I think the problem with Reynolds is that there's no strong evidence he was an effective commander, that there is at least one case of him completely screwing up (Fredericksburg) and that that same Fredericksburg behaviour means we need to consider the idea he was getting focused in on a "small problem" again at Gettysburg when he got killed.
Of course, perhaps he was extremely capable, but I think his death has led to the forgivance of the flaws in his command record and to the idea he was somehow the best Union corps commander - and if he was indeed the best Union corps commander then his life only becomes more valuable.
 
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Reynolds was not disregarding orders when he proceeded to Gettysburg. Meade clearly gave him discretion to fight. Nelson's article 20 years ago in Gettysburg Magazine suggests Reynolds took too great a risk on July 1. It's a great article and he made a good argument. I do fault Reynolds in First for the Union at Gettysburg not for taking a risk, but rather for not getting the First Corps moving fast enough. If he wanted to fight on July 1, his men should've been in town sooner than 10 a.m.

I also agree with Pula -- in his history of the 11th Corps -- that Reynolds failed to move the First Corps fast enough in early May 1863. I'm not sure the First Corps could've made it in time to save Howard's western flank, but Pula makes a sensible case that I agree with.

Reynolds was a non-entity at Fredericksburg, a day when his corps suffered 3,300 casualties. An uncoordinated attack by two of his divisions did not speak well for him being a great commander. I'm not sure anyone knows what the heck Reynolds was doing as the Pennsylvania Reserves were sustaining 1,800 casualties that day. He then wrote later how his men "let it slip" at Fredericksburg.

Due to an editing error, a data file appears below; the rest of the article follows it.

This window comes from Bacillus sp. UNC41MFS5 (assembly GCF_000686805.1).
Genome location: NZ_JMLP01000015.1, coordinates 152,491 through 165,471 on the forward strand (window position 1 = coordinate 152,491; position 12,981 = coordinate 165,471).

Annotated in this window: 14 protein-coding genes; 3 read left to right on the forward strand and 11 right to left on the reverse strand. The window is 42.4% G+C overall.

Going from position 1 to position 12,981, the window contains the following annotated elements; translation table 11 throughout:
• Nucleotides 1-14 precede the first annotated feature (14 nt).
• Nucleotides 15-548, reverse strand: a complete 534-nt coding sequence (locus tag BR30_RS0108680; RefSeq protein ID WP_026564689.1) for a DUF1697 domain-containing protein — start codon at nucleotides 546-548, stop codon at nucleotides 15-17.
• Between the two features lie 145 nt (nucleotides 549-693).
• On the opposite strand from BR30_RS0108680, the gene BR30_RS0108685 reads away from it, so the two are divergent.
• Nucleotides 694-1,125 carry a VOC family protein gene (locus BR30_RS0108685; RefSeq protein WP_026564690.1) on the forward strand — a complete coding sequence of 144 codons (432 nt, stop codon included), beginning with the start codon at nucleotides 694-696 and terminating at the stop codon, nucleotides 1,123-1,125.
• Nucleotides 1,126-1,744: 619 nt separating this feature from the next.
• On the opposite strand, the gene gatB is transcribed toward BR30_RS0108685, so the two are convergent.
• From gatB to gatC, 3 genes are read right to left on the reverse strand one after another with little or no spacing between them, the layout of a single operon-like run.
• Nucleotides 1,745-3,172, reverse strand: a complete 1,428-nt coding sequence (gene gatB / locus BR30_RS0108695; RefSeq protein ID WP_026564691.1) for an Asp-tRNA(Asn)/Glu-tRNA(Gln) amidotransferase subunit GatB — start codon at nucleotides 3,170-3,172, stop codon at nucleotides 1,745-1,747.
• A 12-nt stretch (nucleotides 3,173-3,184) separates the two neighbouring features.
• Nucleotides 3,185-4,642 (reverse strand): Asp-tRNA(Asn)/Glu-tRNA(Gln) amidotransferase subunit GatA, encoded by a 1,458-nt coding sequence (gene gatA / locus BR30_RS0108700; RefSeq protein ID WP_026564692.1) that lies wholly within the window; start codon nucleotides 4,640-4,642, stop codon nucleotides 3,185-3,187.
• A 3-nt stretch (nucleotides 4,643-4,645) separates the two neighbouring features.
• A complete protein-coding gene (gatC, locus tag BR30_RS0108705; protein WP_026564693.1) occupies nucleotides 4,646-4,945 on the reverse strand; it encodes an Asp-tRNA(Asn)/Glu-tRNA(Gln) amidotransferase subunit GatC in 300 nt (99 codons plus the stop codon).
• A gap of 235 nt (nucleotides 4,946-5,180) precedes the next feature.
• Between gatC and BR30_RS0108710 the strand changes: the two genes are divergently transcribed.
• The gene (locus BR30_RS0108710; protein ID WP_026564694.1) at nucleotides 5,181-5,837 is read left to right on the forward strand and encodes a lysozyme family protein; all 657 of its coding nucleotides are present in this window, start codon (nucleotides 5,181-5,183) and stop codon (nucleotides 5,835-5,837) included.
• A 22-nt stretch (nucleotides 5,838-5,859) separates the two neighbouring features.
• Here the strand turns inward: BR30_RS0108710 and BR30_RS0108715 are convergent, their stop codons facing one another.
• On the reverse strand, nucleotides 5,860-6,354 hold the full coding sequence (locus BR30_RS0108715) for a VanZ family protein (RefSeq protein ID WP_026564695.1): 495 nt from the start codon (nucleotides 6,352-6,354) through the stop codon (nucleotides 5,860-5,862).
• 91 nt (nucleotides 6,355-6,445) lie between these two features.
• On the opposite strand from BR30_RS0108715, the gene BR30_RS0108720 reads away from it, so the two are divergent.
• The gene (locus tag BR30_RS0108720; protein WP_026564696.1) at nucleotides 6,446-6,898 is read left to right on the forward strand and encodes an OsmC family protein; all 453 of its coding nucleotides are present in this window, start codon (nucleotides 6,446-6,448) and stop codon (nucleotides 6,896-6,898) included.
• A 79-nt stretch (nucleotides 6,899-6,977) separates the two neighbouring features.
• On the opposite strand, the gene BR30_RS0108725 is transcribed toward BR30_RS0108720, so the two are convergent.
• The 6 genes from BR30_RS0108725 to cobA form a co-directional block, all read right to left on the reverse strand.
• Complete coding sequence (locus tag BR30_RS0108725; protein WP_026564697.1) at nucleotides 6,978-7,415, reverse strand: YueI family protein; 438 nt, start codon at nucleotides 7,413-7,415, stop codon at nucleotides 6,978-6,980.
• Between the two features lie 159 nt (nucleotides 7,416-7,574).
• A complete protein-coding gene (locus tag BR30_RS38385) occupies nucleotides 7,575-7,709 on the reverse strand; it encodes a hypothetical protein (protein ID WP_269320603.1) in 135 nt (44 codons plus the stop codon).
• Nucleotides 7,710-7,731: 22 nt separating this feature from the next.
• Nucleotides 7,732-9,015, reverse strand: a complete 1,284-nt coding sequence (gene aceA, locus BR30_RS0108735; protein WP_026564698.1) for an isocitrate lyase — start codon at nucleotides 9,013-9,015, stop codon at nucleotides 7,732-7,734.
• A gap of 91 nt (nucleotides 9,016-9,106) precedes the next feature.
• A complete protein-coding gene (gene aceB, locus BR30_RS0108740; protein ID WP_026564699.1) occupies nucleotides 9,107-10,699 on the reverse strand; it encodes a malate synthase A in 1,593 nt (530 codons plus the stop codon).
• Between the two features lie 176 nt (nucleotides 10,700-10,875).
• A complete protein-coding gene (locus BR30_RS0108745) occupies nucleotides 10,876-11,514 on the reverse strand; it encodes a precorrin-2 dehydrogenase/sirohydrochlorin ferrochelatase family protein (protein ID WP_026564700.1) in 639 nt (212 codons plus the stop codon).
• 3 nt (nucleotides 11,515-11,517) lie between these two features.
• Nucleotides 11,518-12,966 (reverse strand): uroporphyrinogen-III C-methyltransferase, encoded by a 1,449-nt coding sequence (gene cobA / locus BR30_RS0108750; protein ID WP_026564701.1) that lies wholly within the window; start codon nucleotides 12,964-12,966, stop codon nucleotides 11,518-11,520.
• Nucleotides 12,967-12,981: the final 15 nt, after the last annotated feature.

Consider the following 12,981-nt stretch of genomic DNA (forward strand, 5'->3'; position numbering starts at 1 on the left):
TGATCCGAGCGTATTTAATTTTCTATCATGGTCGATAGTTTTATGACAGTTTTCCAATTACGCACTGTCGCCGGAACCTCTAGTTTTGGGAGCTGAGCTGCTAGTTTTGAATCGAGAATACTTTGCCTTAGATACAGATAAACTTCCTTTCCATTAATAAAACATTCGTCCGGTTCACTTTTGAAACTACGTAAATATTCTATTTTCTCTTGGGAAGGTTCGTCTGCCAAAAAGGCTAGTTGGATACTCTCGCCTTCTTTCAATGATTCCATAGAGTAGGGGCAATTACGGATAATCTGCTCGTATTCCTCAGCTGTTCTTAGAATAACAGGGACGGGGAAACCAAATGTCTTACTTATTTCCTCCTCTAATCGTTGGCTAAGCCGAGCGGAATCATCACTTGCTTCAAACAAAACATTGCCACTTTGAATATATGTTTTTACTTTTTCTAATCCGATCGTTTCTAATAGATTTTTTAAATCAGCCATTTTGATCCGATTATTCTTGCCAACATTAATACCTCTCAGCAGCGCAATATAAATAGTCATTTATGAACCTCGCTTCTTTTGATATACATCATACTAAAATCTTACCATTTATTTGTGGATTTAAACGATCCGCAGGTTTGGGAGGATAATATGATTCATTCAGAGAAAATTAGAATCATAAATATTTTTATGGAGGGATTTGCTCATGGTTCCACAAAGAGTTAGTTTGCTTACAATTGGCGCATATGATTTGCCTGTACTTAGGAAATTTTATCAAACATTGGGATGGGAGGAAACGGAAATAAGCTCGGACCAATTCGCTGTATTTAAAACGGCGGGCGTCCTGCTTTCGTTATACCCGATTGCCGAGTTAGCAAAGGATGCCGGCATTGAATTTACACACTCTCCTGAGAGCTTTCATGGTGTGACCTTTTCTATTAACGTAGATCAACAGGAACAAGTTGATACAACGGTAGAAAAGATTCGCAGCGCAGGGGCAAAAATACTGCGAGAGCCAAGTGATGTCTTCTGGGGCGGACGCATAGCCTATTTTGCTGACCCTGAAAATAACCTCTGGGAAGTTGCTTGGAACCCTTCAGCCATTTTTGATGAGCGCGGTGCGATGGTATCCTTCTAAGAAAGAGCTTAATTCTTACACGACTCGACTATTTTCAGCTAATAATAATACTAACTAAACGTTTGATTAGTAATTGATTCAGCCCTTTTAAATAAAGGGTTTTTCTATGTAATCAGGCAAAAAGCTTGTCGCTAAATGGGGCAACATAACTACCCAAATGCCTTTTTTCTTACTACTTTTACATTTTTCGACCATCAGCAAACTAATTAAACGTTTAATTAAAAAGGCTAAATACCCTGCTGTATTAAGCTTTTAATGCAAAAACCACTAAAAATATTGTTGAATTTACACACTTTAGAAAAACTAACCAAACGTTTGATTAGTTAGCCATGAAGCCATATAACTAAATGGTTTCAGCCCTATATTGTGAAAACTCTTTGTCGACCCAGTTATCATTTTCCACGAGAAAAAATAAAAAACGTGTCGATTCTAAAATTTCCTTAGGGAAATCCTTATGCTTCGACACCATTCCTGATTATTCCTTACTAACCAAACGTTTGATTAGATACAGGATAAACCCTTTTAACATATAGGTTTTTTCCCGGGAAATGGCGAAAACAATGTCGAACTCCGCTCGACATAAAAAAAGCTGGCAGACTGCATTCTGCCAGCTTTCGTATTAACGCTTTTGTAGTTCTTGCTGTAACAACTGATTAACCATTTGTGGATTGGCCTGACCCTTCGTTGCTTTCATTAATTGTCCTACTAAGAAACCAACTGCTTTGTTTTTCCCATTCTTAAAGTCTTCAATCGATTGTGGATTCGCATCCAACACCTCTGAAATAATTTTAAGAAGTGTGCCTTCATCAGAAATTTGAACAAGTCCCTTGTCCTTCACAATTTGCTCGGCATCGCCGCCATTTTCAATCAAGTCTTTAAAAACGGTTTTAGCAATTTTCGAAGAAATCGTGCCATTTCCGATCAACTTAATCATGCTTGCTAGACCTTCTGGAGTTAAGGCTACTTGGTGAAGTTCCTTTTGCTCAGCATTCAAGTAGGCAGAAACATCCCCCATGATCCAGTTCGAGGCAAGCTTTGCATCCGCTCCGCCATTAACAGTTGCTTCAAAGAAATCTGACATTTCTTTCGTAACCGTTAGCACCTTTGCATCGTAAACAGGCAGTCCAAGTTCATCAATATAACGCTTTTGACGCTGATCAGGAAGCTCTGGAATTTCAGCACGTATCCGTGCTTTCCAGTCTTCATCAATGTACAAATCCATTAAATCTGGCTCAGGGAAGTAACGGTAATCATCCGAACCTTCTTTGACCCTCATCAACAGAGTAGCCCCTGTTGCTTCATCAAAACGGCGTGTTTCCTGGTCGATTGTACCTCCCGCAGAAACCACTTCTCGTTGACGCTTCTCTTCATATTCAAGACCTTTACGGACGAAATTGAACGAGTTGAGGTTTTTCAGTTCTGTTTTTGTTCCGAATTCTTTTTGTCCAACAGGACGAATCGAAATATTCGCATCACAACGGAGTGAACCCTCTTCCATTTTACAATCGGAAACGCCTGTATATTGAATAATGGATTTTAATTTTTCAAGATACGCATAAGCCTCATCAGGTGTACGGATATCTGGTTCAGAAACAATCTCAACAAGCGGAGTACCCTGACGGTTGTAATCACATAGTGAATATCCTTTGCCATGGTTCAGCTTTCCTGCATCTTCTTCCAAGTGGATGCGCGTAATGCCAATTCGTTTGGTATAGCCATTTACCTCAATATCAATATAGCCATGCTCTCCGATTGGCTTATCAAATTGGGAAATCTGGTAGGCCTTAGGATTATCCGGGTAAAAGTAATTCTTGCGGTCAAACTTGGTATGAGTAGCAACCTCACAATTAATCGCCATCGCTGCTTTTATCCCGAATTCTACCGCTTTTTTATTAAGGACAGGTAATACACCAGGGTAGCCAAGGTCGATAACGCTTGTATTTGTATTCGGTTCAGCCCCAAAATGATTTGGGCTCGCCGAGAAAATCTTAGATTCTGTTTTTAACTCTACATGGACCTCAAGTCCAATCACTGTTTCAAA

For the above reasons, I think Reynolds is overrated as a corps commander. He was a hero because he was killed in action, not because he was a great general.
 

Saphroneth

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Feb 18, 2017
Reynolds was not disregarding orders when he proceeded to Gettysburg. Meade clearly gave him discretion to fight. Nelson's article 20 years ago in Gettysburg Magazine suggests Reynolds took too great a risk on July 1. It's a great article and he made a good argument. I do fault Reynolds in First for the Union at Gettysburg not for taking a risk, but rather for not getting the First Corps moving fast enough. If he wanted to fight on July 1, his men should've been in town sooner than 10 a.m.
The point about his movement speed is interesting, though I think there's at least the scope to make allowances depending on how hard 1st Corps had marched on previous days. I know one of the marches in the Gettysburg Campaign is so good that in the GCACW series they actually had to change the start date of a scenario (to the day after that high speed march) because it wasn't really feasible to have it happen within the game rules.